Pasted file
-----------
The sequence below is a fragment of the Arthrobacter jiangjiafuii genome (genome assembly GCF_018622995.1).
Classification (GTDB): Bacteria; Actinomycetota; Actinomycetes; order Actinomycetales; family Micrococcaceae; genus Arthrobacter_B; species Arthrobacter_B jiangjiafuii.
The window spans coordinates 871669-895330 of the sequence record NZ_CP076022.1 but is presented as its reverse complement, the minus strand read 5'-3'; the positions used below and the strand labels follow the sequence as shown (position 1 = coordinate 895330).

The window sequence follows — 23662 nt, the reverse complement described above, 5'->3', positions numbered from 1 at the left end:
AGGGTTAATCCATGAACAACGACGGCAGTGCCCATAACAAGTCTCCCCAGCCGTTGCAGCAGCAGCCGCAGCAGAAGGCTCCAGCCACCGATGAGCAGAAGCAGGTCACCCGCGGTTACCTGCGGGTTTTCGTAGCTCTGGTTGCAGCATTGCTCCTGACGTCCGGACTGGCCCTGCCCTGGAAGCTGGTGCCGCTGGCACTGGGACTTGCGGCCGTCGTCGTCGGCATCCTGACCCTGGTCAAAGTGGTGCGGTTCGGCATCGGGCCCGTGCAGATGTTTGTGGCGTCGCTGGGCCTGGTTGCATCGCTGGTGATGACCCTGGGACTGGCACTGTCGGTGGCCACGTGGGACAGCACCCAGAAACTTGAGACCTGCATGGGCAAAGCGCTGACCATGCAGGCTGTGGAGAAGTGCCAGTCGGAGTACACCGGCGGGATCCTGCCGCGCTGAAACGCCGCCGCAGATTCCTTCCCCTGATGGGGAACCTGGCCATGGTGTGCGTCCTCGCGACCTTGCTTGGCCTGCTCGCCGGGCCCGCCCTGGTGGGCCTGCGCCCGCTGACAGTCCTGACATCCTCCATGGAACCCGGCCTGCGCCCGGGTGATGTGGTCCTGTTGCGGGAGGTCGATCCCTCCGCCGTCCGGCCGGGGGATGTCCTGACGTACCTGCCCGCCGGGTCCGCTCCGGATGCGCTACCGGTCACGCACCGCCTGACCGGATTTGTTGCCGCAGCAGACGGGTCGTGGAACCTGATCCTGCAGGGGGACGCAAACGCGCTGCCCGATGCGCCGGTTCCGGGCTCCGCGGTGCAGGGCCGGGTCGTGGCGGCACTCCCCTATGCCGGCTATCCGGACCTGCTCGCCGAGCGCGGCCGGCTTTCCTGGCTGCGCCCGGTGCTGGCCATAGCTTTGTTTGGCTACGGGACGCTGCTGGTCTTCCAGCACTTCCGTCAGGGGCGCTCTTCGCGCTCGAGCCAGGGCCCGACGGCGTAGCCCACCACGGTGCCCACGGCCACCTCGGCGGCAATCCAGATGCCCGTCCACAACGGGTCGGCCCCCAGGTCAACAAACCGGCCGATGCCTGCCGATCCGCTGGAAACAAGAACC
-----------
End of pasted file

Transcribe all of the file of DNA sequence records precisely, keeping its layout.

The sequence below is a fragment of the Arthrobacter jiangjiafuii genome (genome assembly GCF_018622995.1).
Classification (GTDB): Bacteria; Actinomycetota; Actinomycetes; order Actinomycetales; family Micrococcaceae; genus Arthrobacter_B; species Arthrobacter_B jiangjiafuii.
The window spans coordinates 871669-895330 of the sequence record NZ_CP076022.1 but is presented as its reverse complement, the minus strand read 5'-3'; the positions used below and the strand labels follow the sequence as shown (position 1 = coordinate 895330).

The window sequence follows — 23662 nt, the reverse complement described above, 5'->3', positions numbered from 1 at the left end:
AGGGTTAATCCATGAACAACGACGGCAGTGCCCATAACAAGTCTCCCCAGCCGTTGCAGCAGCAGCCGCAGCAGAAGGCTCCAGCCACCGATGAGCAGAAGCAGGTCACCCGCGGTTACCTGCGGGTTTTCGTAGCTCTGGTTGCAGCATTGCTCCTGACGTCCGGACTGGCCCTGCCCTGGAAGCTGGTGCCGCTGGCACTGGGACTTGCGGCCGTCGTCGTCGGCATCCTGACCCTGGTCAAAGTGGTGCGGTTCGGCATCGGGCCCGTGCAGATGTTTGTGGCGTCGCTGGGCCTGGTTGCATCGCTGGTGATGACCCTGGGACTGGCACTGTCGGTGGCCACGTGGGACAGCACCCAGAAACTTGAGACCTGCATGGGCAAAGCGCTGACCATGCAGGCTGTGGAGAAGTGCCAGTCGGAGTACACCGGCGGGATCCTGCCGCGCTGAAACGCCGCCGCAGATTCCTTCCCCTGATGGGGAACCTGGCCATGGTGTGCGTCCTCGCGACCTTGCTTGGCCTGCTCGCCGGGCCCGCCCTGGTGGGCCTGCGCCCGCTGACAGTCCTGACATCCTCCATGGAACCCGGCCTGCGCCCGGGTGATGTGGTCCTGTTGCGGGAGGTCGATCCCTCCGCCGTCCGGCCGGGGGATGTCCTGACGTACCTGCCCGCCGGGTCCGCTCCGGATGCGCTACCGGTCACGCACCGCCTGACCGGATTTGTTGCCGCAGCAGACGGGTCGTGGAACCTGATCCTGCAGGGGGACGCAAACGCGCTGCCCGATGCGCCGGTTCCGGGCTCCGCGGTGCAGGGCCGGGTCGTGGCGGCACTCCCCTATGCCGGCTATCCGGACCTGCTCGCCGAGCGCGGCCGGCTTTCCTGGCTGCGCCCGGTGCTGGCCATAGCTTTGTTTGGCTACGGGACGCTGCTGGTCTTCCAGCACTTCCGTCAGGGGCGCTCTTCGCGCTCGAGCCAGGGCCCGACGGCGTAGCCCACCACGGTGCCCACGGCCACCTCGGCGGCAATCCAGATGCCCGTCCACAACGGGTCGGCCCCCAGGTCAACAAACCGGCCGATGCCTGCCGATCCGCTGGAAACAAGAACC